First Impressions – Workplace from Meta

by Harriet Muir
Published on May 21, 2019

For the majority of people, Facebook is a daily exercise.

Whether it’s using Messenger, posting to friends, finding new businesses and events or just scrolling.

With this continual use on a daily basis, it’s no surprise Facebook’s latest offering is gaining momentum rapidly. Enter, Workplace from Meta.

Workplace is Facebook’s entry into enterprise communication, connecting whole organisations with familiar tools which, quite simply, makes sense. And by helping everyone in a business turn ideas into action using familiar tools, it’s looking to reduce the inefficiencies which plague business.

When you think about the prolific use and love of Facebook by over 2 billion people around the world, it is obvious that this move will be beneficial.

So, what was my experience like?

I have just started working for Enablo, a pure-play Workplace from Meta partner. This has been my first experience of using Workplace and it’s clear the platform will shake business up. As soon as you log in, it’s a familiar space, albeit with less cat memes and GIFs.

Within hours, you clearly see the benefits of Workplace – and they continue to come. The biggest thing I noticed, was the increased speed of communication, targeted at the right people. Having worked for both startups and large corporations over the last five years, this is a genuine problem.


Decisions traditionally take time
.

This should not be the case for any decision, whether it be large or small, and this is where Workplace seems to smash it for me. This communication loop is significantly quicker, and in a familiar setting, makes it so easy to keep track of.

At the core of Workplace are Groups. These allow businesses to have any number of projects or teams with their own space to communicate, post content and ultimately make decisions. With Enablo on Workplace, I am a part of over 10 groups, all of which serve different purposes ranging from internal discussion, to engaging with clients. There have been shared files, weekly updates from team members, successes, failures and general communication which would otherwise take days to convey. It’s pretty damn cool.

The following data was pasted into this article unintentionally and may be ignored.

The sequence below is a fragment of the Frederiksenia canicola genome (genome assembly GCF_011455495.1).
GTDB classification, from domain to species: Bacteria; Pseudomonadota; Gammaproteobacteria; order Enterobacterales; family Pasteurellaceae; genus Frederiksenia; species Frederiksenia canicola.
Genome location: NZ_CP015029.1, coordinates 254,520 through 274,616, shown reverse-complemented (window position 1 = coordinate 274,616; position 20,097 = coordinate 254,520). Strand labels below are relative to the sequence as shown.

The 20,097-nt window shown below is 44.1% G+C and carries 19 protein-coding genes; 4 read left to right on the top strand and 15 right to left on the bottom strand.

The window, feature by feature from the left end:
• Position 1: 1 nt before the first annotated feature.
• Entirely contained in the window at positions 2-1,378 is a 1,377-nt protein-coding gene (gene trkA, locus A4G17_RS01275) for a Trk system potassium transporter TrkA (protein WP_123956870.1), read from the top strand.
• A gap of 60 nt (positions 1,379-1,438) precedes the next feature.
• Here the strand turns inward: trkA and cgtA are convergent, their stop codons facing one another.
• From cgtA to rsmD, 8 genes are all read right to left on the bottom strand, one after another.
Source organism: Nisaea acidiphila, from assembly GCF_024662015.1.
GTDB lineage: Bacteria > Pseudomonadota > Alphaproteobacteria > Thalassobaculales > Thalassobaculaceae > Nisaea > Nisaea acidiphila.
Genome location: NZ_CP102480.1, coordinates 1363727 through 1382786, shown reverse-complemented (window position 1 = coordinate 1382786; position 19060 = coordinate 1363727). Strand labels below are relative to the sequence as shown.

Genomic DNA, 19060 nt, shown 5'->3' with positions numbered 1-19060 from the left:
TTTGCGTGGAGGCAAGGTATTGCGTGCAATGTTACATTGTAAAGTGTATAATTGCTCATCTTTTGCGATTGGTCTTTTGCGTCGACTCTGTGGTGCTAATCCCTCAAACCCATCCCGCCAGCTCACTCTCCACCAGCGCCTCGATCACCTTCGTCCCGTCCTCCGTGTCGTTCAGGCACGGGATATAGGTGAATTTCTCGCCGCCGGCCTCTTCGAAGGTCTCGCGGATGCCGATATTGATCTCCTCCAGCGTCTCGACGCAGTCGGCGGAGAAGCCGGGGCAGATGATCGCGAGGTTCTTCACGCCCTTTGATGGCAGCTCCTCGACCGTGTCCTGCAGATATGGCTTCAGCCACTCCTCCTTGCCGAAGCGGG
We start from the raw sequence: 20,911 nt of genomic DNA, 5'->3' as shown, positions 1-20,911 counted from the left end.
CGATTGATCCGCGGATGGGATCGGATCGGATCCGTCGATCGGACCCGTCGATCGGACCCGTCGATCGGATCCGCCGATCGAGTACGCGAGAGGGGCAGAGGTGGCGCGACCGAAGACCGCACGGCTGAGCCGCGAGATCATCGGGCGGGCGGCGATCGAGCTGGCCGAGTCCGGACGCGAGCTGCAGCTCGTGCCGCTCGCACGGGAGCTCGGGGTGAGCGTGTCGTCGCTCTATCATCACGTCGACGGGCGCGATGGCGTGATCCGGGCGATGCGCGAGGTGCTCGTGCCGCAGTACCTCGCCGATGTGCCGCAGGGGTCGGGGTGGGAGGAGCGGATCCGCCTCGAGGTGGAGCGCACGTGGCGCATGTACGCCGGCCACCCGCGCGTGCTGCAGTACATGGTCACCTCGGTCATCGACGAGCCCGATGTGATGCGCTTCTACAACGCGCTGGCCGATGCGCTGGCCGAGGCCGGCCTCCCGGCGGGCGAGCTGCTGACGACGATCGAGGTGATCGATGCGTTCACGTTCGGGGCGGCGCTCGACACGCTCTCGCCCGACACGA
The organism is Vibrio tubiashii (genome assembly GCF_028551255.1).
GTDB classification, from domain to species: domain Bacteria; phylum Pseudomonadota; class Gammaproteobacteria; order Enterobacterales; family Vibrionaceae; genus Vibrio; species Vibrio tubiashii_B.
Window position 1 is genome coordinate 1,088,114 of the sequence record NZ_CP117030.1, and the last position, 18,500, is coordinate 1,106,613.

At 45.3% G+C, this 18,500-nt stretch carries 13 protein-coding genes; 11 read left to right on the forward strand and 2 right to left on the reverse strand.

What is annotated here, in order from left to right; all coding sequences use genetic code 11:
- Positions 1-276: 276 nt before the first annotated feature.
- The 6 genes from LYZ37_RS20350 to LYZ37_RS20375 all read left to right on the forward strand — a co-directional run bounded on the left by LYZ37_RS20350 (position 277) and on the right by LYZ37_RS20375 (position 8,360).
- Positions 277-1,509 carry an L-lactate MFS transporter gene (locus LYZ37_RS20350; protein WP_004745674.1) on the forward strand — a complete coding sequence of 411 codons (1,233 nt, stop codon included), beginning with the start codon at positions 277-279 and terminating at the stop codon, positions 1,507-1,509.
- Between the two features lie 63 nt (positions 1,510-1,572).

And I learned the easy way how quickly new team members can be onboarded and up to speed, thanks to the knowledge base and documents which you can see previously in any group. This allows anyone new to quickly get up to speed on issues, company dealings and anything of note – much better than the usual full-day meetings which come with a new role or company.

I’ve seen decisions – which would usually require two or three meetings in any other organisation where I have worked – resolved within 15 minutes. And for a remote employee base, this is gold!

And I can’t stress enough the refreshing move to Work Chat, an echo of Messenger which has been hugely successful. With email and Slack the primary chat channels for business (I’ll be honest, I am not a fan of either), it’s nice to see an alternative which was sitting in front of us the entire time. Again, it makes sense.

The updates keep rolling in, and I’m excited to keep using Workplace to see its potential. After a week, I dread the day I am required to go back to traditional enterprise software – hoping that won’t happen.

Meet the Author
Harriet Muir
Harriet discovered the power of Workplace when she rolled it out at a large energy company while in their internal comms team. Now she gets to bring together her love of collaboration tech and internal culture with her experience in marketing and storytelling as Enablo's Marketing Manager.

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